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DOI: 10.32604/fdmp.2022.019609


Simulation of Rock Complex Resistivity Using an Inversion Method

Yu Tang1, Jingcun Yu1, Benyu Su1,3,* and Zhixiong Li2

1School of Resources and Geosciences, China University of Mining and Technology, Xuzhou, 221116, China
2Faculty of Mechanical Engineering, Opole University of Technology, Opole, 45-758, Poland
3Key Laboratory of Coal Resources Exploration and Comprehensive Utilization, Ministry of Natural Resources, Xi’an, 710021, China
*Corresponding Author: Benyu Su. Email: subenyu@cumt.edu.cn
Received: 01 October 2021; Accepted: 15 November 2021

Abstract: The complex resistivity of coal and related rocks contains abundant physical property information, which can be indirectly used to study the lithology and microstructure of these materials. These aspects are closely related to the fluids inside the considered coal rocks, such as gas, water and coalbed methane. In the present analysis, considering different lithological structures, and using the Cole-Cole model, a forward simulation method is used to study different physical parameters such as the zero-frequency resistivity, the polarizability, the relaxation time, and the frequency correlation coefficient. Moreover, using a least square technique, a complex resistivity “inversion” algorithm is written. The comparison of the initial model parameters and those obtained after inversion is used to verify the stability and accuracy of such approach. The method is finally applied to primary-structure coal considered as the experimental sample for complex resistivity measurements.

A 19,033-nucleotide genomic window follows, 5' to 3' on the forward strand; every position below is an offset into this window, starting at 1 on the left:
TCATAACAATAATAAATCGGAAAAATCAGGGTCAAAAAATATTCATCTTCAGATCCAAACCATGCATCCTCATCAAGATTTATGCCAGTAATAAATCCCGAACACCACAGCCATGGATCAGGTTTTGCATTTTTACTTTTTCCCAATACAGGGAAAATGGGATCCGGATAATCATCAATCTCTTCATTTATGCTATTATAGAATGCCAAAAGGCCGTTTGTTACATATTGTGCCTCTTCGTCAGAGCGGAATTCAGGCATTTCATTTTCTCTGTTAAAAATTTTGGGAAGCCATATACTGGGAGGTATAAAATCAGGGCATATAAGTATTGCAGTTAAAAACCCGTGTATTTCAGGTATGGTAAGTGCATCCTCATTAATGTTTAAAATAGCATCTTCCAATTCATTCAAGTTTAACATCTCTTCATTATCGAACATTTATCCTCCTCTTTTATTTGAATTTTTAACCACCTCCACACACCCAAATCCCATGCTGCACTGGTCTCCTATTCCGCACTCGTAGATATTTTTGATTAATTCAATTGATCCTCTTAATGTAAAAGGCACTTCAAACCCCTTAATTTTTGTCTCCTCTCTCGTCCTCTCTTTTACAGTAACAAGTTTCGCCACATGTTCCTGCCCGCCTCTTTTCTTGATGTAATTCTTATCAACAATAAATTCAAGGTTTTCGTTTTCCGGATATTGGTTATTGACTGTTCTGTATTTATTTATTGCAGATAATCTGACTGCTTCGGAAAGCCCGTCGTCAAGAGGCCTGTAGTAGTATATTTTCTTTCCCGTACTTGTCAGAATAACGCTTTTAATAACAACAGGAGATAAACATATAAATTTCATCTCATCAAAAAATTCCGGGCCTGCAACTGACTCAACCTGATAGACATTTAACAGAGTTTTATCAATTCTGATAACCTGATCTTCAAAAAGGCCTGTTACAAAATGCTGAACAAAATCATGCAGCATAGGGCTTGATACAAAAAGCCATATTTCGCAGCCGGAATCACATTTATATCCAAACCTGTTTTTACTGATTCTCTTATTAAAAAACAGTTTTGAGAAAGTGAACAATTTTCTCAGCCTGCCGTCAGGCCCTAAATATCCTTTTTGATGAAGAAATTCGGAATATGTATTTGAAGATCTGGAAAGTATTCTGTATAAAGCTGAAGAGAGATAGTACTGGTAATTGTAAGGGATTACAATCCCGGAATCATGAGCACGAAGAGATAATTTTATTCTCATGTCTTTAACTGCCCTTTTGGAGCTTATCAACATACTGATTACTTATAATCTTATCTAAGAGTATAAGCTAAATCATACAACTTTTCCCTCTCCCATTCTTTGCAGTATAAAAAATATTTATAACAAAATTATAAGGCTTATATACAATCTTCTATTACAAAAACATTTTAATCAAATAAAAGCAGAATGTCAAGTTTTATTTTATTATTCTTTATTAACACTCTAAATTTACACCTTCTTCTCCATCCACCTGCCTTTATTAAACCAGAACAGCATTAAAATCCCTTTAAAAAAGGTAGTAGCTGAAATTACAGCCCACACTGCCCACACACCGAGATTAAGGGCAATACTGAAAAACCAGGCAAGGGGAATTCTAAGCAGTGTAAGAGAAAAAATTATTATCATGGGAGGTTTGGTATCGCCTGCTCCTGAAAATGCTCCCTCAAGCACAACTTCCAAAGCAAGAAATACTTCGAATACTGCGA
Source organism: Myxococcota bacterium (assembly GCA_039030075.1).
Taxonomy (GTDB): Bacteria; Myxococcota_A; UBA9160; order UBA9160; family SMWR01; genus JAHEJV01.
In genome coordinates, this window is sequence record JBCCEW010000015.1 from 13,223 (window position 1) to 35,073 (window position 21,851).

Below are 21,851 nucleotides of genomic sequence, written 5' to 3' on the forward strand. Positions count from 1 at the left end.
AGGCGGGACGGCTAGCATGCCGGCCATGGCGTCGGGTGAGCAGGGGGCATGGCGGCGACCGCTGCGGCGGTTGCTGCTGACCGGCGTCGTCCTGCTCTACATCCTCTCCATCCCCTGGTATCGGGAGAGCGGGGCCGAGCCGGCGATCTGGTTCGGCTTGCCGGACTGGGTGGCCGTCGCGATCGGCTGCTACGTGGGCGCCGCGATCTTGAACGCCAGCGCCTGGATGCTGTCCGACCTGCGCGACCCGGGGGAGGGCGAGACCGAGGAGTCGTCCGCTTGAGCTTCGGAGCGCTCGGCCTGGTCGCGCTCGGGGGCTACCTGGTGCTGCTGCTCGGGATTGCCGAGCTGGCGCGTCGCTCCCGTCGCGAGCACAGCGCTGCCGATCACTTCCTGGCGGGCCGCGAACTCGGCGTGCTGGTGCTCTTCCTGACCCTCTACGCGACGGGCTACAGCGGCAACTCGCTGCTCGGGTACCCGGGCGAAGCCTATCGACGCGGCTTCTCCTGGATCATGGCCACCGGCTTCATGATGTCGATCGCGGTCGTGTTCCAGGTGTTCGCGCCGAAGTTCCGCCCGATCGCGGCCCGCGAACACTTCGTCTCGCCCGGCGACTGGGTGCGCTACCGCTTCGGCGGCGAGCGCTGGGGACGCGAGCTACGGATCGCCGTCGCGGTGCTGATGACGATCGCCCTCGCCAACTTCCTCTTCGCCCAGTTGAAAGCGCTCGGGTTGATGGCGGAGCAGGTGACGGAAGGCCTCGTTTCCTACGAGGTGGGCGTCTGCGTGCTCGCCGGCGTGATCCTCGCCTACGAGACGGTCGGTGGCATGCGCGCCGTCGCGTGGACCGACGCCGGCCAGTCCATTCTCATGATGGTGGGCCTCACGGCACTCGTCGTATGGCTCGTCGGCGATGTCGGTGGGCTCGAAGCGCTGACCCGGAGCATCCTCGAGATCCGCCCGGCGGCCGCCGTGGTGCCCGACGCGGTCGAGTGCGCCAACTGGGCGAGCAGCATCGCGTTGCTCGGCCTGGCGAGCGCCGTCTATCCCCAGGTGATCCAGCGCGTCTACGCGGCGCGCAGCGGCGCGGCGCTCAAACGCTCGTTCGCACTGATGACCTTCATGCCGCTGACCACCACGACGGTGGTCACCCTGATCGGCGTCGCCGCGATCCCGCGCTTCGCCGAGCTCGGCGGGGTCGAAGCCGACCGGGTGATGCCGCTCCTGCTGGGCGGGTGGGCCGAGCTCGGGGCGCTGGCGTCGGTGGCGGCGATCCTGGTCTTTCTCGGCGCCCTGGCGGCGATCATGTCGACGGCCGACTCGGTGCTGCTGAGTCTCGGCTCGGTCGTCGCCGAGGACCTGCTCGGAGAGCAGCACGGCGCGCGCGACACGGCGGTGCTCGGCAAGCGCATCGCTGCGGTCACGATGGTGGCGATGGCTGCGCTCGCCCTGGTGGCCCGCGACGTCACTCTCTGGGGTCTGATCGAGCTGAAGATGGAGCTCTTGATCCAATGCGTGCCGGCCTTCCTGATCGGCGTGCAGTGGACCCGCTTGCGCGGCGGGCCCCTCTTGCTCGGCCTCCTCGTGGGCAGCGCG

Keywords: Complex resistivity; zero frequency resistivity; polarizability; frequency correlation coefficient; relaxation time; inversion fitting; least square method


ρ0 Zero-frequency resistivity
m Polarizability
τ Relaxation time
c Frequency correlation coefficient

1  Introduction

Nowadays, coal resources are still the world main energy source. However, with the continuous increase in mining depth, the problem of geological disasters in production is becoming more and more serious. Among them, coal and gas outburst accidents are called the “number one killer” of coal mine safety production, which seriously restricts coal mines security [1]. The complex resistivity method is an emerging electrical exploration technology, which uses the induced polarization effect of the rock under the excitation of an external electric field to achieve the purpose of geophysical exploration [2]. The most important significance is that the complex resistivity parameters are closely related to the lithology and micro-fracture structure of the rock. Therefore, the complex resistivity method is widely used in the evaluation of fluids in rock micro-fractures, such as soil pollutant monitoring [37], groundwater remediation Monitoring [8], and bacterial activity monitoring [9], etc., show the broad application prospects of the complex resistivity method. In recent years, many researchers have used complex resistivity to study the electrical characteristics of coal and rock, and analyzed the relationship between complex resistivity characteristics and parameters, gas content and coalbed methane content [1012].